I have needed my husband more this past week than probably any time since his death ten months ago. Of course, I miss him every day and several times have caught myself wanting to call him to discuss little and big events.
My need for him recently is because of the Presidential election. He was the political one in the family. He always paid attention to world-wide events and watched both CNN and FOX news so he could form unbiased views. He was a registered voter with no party affiliation. Last fall, when all this Presidential election hoopla began, he didn't have a favorite candidate. This was well before the primaries so he had lots of choices --16 Republican candidates and Bernie was still around to cause a stir in the other group. I remember my husband saying that if Trump succeeded, it would tear the Republican party apart and that Hillary had too much baggage to succeed. Time will tell if his Trump prediction is correct although several times during the campaign, I thought it would happen. He nailed the Hillary prediction, though.
I’m a Democrat. I registered with that party so I could vote in the primaries and have more of a choice in candidates. I have voted in several presidential elections since turning 18 years old. My first Presidential vote was for Jimmy Carter in 1976.
Since then, I have voted mainly for Democratic candidates. I align myself with those who want to help education, the middle class and most importantly and selfishly, help the disabled since I have a child with a disability. In my experience, one of the first acts that Republicans take is to cut funds from the disabled and public education. Oh, they usually put the money back eventually after those who need it suffer a little while. To me, the Republicans, especially at the state level, beat up the weak kids first. It’s not that the Democrats are always great with their choices in spending or other issues, but they appear to care about the underdog more.
After my son was born with Down syndrome, I joined of a new-to-me group -- people who advocate for those who can’t for themselves. I teach in a public high school, and many of the young people I teach also need advocates since their parents may not be present, physically or mentally. In my profession, I’m exposed to all types of people – black, white, gay, straight, Christian, atheist, etc. I see good and bad in all. I tell my students, “I love you all because you are children of the Lord, but there are times when I don’t like you.” My dislike has nothing to do with their sexual identity (which changes daily with teenagers), their religion, or their race. It has to do with behavior and work ethic, but I will go to bat for the worst one of them if I see that he is being wronged.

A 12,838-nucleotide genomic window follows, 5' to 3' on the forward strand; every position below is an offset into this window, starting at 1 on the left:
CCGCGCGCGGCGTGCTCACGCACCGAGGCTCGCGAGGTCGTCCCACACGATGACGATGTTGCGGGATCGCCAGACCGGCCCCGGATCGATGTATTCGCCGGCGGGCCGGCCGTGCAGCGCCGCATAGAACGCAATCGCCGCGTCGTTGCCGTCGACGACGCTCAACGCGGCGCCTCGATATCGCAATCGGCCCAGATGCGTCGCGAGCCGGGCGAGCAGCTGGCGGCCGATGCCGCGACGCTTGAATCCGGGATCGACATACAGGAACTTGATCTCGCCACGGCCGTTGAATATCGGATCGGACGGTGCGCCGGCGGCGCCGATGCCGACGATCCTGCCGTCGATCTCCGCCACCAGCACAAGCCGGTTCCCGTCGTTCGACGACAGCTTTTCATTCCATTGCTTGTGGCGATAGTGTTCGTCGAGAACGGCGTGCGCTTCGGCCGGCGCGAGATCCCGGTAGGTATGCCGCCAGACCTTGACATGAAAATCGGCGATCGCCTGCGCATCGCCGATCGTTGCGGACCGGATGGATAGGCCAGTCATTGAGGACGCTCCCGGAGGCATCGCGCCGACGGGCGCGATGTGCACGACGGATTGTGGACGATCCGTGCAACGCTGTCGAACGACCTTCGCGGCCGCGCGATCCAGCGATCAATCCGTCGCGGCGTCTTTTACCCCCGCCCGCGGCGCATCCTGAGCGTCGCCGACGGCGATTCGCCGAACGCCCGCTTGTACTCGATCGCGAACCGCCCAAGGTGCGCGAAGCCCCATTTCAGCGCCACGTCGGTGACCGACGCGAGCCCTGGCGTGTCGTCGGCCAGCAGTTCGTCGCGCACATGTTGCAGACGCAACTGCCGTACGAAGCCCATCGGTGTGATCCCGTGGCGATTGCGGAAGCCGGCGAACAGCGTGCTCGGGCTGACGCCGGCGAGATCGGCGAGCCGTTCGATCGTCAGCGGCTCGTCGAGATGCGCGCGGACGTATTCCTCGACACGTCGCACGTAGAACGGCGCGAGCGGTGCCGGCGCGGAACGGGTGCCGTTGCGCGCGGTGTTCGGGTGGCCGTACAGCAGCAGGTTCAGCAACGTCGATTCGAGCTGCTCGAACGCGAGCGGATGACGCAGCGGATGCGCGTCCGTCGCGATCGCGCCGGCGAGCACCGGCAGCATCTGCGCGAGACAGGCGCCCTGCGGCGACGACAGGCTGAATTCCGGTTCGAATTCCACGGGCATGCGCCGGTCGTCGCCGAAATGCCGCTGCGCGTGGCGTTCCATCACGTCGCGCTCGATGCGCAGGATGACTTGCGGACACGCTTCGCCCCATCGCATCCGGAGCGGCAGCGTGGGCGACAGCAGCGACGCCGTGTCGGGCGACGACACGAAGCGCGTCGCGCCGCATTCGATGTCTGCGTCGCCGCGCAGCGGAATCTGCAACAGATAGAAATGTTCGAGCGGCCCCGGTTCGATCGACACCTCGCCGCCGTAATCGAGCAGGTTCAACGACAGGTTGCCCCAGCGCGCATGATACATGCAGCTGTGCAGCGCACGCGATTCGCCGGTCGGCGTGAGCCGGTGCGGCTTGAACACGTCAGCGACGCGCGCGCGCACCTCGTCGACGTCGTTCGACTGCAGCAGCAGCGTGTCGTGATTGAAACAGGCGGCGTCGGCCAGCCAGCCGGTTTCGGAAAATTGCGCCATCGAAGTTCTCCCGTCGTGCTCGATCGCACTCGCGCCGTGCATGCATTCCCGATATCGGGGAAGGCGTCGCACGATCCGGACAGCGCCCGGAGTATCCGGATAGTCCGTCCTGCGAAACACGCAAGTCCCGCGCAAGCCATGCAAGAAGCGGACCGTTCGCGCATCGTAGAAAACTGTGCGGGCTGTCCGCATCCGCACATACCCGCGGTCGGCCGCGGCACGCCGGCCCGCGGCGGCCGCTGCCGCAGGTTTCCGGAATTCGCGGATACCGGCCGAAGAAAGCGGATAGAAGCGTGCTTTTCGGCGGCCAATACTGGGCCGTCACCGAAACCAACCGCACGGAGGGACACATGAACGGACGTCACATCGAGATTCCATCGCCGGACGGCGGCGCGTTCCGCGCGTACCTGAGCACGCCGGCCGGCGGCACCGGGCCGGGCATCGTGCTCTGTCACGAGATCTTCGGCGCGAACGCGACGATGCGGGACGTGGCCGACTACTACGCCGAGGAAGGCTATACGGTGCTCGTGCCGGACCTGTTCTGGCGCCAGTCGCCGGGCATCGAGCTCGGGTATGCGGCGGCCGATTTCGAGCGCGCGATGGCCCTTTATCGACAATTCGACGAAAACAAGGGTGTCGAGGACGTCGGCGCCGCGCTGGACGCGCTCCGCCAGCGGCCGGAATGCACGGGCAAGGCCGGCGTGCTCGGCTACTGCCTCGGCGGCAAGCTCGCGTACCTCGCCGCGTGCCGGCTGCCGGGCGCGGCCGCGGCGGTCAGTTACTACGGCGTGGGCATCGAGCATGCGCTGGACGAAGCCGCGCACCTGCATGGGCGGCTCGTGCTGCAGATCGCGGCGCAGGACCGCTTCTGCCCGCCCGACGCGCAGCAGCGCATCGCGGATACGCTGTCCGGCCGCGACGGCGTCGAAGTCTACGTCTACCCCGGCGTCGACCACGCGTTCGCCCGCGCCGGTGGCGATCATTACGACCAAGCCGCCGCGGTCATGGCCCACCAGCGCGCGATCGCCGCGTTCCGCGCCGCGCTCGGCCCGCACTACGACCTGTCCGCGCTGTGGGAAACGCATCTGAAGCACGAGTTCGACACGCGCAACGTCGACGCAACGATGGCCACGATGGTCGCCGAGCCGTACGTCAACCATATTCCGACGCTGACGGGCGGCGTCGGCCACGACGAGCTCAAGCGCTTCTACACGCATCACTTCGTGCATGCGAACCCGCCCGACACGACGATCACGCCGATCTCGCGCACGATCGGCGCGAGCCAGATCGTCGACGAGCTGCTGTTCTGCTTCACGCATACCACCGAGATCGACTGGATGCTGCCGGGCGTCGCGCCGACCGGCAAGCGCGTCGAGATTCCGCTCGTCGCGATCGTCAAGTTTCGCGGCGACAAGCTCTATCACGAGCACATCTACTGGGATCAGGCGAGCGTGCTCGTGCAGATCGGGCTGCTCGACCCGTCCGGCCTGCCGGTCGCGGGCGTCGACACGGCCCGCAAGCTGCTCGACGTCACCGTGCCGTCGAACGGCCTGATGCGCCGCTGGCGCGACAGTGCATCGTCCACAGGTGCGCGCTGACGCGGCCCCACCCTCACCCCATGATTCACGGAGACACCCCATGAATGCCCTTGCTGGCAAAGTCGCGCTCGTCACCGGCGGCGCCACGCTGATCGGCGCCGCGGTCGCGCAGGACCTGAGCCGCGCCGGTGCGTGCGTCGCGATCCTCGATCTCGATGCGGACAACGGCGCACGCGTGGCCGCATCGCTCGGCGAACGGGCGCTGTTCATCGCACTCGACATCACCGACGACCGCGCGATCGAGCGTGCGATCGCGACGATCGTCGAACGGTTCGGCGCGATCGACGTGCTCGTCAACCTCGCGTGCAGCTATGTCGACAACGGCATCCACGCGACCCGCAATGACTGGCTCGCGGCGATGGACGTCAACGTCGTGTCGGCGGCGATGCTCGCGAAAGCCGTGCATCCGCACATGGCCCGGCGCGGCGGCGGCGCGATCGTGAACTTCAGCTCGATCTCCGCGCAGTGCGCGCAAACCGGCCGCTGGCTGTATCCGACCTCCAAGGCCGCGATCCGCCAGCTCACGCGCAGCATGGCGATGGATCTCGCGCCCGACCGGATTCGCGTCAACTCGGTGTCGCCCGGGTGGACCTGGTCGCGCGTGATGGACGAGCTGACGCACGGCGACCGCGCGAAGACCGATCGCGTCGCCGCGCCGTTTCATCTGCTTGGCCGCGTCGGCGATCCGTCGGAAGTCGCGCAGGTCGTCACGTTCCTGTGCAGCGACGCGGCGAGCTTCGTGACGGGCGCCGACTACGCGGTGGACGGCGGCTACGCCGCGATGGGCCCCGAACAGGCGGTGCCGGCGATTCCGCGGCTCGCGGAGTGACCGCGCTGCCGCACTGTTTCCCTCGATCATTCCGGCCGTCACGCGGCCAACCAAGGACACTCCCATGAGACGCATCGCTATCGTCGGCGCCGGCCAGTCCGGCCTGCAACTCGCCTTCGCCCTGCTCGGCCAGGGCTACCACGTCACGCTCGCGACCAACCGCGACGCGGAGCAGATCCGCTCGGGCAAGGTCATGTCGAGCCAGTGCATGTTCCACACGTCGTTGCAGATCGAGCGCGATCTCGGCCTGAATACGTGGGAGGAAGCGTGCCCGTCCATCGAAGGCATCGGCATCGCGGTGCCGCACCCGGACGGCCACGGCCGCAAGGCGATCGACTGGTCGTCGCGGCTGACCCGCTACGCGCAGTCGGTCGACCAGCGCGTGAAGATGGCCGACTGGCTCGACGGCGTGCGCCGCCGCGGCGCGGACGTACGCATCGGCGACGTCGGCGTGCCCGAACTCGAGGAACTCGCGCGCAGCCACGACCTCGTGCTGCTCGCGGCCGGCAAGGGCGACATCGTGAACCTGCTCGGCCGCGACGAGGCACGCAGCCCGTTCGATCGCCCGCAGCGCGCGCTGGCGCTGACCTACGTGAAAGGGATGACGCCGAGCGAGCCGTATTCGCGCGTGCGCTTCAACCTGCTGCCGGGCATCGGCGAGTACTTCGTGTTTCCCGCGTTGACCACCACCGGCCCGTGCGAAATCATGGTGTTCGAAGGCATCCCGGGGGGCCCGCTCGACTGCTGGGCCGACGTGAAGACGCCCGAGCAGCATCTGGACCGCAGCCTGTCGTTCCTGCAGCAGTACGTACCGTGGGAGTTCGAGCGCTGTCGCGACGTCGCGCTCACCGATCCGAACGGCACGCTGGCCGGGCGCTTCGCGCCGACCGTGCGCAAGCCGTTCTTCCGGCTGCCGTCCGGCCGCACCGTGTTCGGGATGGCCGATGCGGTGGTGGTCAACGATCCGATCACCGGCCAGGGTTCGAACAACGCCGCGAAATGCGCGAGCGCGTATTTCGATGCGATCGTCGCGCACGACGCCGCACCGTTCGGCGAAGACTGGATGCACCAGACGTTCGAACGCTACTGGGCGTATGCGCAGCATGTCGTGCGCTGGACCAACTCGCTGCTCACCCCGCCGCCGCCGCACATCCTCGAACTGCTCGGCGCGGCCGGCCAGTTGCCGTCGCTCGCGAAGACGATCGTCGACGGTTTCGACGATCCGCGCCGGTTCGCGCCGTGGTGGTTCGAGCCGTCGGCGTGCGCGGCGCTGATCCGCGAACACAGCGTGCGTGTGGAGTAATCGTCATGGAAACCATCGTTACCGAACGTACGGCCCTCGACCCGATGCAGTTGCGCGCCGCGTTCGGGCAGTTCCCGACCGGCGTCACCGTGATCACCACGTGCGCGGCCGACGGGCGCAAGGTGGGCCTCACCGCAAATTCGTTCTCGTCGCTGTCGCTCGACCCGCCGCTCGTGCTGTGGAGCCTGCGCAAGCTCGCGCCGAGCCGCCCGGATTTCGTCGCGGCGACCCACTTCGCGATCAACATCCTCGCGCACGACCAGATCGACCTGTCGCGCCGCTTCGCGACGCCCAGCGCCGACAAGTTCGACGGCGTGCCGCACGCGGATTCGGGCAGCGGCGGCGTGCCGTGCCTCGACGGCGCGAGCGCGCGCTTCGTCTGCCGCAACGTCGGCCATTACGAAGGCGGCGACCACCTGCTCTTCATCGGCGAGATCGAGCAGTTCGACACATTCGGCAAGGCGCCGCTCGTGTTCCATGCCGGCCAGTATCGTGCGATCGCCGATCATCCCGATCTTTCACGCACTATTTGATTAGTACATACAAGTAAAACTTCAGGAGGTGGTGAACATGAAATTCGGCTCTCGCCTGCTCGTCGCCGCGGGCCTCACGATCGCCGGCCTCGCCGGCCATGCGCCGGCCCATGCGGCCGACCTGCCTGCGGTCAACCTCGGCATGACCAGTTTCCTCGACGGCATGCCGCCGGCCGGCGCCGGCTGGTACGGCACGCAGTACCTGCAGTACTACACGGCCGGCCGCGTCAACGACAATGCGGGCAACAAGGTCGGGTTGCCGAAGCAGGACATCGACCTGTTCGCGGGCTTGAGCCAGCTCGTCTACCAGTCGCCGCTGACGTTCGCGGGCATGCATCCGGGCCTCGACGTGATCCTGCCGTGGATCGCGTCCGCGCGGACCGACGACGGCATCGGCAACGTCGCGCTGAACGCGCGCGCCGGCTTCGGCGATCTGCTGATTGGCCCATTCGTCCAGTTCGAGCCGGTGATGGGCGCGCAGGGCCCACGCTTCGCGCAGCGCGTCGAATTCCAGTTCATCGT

Both Democrats and Republicans used fear in their recent campaigns – “Is this the man you want to have the nuclear codes?” “Do you want your children hearing this language from your President?” “She is a criminal and will sell out to the highest bidder!” I admit that I am fearful for the people for whom I advocate. I am afraid that the advances this country has made in acceptance for people with differences from the norm will recede and that the respect that women majorly deserve will lessen. I’m afraid that the illegal immigrant who cleans and cares for a close friend will be shipped back to Mexico and be separated from her American-born children. I have needed my husband to talk with me about all of this and maybe to calm my fears.
Yesterday, I changed my voter information to No Party Affiliation. To me, people assume that if I’m a Democrat, I’m some crazy, tree-hugging liberal or if I’m a Republican, I’m a racist homophobe. I'm fine with giving up my choices in a primary election. In this past election, the two parties made major pushes to sway the independent voters. I want candidates to want and need my vote, not simply expect it because I'm a member of that party. I'm so dissatisfied with both major parties that I'm happy to distance myself from them.
I think my husband would be ok with my decision. I sure would like to talk to him about it.